It is a debate that will never be won, but those who contend that America is the most visually spoilt country in the world have a fairly compelling opening argument. The romantic enormity of the South West, the wilds of Alaska, “The Lost World” swamps of Louisiana and the architectural splendour of Manhattan and Chicago – the list is endless. There is a breadth that other stunningly scenic, but smaller countries, such as Iceland, Namibia, New Zealand and Chile cannot match.
The relationship between the history of photography and awareness of America’s majesty is circular and tight. The South West’s significance in shaping photography as an art form is matched only by photography’s significance in defining the region’s identity.
100 years ago, Edward Curtis gave us magnificent and historical imagery of Native American tribes, canyons and deserts. Many years later, John Ford and Ansel Adams built on that foundation in film and stills respectively. In the American West there is a rich legacy of generational talent in landscape filming. To take a camera into these lands is to walk in the shadows of giants.
America has now become over photographed and nowhere more so than its two most celebrated national parks – Yosemite and Yellowstone. There is little detail that has not been captured and it takes extraordinary light conditions or smart contemporary art photographers such as Stephen Wilkes to give us fresh detail.
Despite this, Yellowstone has always had a pull on me. The name itself elicits imagery of an untamed frontier. The wildlife in this, the oldest of American National Parks, is rich and well documented – bears, wolves, big cats and bison. National Geographic’s dedicated and talented photographers have shown great patience over the years, as have celebrated local photographers such as Tom Mangelsen and Tom Murphy.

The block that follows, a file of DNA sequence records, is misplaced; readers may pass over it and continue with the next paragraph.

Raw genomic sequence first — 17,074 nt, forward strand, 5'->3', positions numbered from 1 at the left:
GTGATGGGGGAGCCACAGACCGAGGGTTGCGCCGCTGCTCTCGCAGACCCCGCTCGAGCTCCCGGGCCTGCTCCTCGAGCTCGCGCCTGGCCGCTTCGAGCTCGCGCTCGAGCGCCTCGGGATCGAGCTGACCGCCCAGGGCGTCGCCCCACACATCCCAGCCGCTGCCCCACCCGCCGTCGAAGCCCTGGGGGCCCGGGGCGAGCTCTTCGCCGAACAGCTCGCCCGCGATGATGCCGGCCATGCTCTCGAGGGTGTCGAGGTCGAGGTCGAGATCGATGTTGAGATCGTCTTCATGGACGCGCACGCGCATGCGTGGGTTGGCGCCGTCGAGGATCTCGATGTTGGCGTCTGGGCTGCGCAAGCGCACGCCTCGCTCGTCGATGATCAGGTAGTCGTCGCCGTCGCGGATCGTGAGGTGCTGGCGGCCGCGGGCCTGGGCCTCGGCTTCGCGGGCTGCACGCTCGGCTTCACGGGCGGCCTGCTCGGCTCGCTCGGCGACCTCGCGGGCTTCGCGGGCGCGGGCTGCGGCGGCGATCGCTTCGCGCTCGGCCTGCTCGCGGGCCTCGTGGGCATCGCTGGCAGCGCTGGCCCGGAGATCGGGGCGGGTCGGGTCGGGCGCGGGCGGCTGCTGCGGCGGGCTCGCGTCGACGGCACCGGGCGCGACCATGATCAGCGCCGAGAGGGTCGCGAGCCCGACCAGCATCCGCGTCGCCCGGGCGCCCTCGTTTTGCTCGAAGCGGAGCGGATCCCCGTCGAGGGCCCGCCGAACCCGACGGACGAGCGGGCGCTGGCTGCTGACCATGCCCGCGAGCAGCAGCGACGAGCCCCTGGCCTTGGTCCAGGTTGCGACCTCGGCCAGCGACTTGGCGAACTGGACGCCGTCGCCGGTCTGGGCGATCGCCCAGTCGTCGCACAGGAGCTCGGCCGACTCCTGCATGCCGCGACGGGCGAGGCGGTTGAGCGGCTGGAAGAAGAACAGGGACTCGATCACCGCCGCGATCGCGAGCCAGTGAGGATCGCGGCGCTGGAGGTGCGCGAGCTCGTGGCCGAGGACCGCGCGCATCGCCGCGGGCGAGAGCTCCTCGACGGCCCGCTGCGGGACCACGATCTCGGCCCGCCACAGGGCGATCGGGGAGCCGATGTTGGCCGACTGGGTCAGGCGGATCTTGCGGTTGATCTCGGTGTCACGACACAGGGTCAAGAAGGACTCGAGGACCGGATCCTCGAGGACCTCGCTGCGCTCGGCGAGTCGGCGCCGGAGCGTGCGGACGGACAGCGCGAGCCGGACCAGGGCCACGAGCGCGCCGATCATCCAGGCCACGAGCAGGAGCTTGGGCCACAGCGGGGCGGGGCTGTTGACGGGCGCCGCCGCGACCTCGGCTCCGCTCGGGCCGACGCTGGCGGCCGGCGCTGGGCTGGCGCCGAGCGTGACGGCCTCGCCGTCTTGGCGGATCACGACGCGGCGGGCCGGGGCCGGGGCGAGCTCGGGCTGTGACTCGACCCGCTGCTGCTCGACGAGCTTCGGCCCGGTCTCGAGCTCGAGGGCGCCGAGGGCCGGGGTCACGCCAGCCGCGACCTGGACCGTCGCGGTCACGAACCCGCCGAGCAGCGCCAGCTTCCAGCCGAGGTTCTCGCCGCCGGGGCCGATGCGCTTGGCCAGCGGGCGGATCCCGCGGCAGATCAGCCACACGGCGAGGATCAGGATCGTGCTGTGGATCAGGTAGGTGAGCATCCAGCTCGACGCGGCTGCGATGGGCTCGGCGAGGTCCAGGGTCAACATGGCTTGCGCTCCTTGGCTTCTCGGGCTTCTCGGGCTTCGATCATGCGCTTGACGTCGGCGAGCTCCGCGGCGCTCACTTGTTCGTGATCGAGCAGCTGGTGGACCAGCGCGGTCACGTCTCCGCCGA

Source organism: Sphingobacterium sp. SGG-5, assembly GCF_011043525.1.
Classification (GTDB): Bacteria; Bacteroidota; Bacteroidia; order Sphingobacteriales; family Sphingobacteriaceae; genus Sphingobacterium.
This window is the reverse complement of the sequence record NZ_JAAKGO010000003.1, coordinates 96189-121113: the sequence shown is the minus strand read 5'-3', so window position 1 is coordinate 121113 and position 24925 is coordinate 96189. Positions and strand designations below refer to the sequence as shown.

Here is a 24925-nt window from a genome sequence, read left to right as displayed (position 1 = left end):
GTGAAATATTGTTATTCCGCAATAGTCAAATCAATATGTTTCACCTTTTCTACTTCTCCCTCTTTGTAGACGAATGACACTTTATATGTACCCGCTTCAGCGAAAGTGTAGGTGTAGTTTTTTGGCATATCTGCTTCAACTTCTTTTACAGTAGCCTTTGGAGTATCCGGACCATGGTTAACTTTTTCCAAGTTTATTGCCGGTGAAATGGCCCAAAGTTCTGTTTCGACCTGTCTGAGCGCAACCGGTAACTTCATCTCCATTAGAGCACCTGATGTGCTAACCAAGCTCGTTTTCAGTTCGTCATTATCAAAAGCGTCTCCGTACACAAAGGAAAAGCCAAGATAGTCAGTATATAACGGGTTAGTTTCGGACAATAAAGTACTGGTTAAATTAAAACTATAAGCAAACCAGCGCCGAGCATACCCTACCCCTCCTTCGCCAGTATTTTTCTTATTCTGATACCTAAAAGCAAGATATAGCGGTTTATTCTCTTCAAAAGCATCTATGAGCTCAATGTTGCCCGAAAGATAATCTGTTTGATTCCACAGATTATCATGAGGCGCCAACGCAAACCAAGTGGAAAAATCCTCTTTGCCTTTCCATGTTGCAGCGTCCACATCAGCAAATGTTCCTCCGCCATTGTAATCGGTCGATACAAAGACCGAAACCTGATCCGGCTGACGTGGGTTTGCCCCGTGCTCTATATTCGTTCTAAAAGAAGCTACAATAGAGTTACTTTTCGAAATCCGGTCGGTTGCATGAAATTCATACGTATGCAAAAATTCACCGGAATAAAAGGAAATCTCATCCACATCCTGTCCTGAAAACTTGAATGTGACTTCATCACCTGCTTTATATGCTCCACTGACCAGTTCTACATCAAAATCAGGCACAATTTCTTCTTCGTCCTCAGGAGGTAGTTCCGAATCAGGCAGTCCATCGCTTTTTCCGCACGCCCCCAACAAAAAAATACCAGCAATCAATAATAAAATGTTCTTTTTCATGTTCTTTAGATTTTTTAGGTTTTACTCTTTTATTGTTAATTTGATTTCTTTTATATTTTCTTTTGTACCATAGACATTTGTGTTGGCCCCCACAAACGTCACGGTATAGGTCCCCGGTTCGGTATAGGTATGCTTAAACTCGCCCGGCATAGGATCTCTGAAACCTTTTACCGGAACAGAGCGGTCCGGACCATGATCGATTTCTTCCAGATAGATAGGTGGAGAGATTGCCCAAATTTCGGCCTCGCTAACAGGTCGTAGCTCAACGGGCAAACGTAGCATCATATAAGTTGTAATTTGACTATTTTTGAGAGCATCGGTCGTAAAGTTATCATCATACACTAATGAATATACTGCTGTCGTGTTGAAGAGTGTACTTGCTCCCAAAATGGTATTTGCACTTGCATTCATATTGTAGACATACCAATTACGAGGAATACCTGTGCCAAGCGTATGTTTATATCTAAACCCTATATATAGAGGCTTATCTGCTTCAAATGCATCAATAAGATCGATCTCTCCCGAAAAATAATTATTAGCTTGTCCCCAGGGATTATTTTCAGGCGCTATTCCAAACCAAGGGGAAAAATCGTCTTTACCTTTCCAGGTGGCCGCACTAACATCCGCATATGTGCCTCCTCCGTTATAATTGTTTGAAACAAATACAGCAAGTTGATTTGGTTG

I am not a National Geographic photographer – my primary focus is not to capture animal behaviour, nor do I have an editorial demand to return with a portfolio of images. Rather, I am looking to create artistic images that at their heart have an intimacy, soul and finite detail. This is both a relief and a challenge and it does mean I often return empty handed. Returning from overseas assignments with nothing of note is a corollary of the belief that powerful images are rare. Like salmon fishing in Scotland – to return empty handed is part of the game.
“I am looking to create artistic images that at their heart have an intimacy, soul and finite detail.”
Yellowstone in the summer has the full portfolio of animals – the bears are out of hibernation and with this comes a level of traffic that impinges on the serenity of the park. It is fairly common for cars to back up for a mile. I like to work on my own and when the snow melts in Yellowstone, this is almost impossible.
Snow is the critical moisture to the Yellowstone ecosystem and in my mind, it defines and characterises the park. So this February, I ventured into Yellowstone in the company of Tom Murphy – who had agreed to work with me on this project. He brought with him a rich understanding of every region of this vast park and in particular the behavioural patterns of bison in the cold.
My research led me to believe that it was vital for it to be cold and for there to have been recent snowfall. Sadly, Yellowstone is not as cold as it used to be – indeed in two of the last three Februarys, most of the snow at lower levels had melted. But this year was different and it was snowing hard on our drive (below) to the frontier village of West Yellowstone. Anyone familiar with my driving prowess, or lack of, would not have wanted to be in the passenger seat. It was not cold, far from it, but it was just about cold enough. We simply had to give the project time and the weather forecast, which tends to be quite accurate, augured well.
As it was, this trip yielded one spectacular image which I hope will stand the test of time. But I will leave others to decide.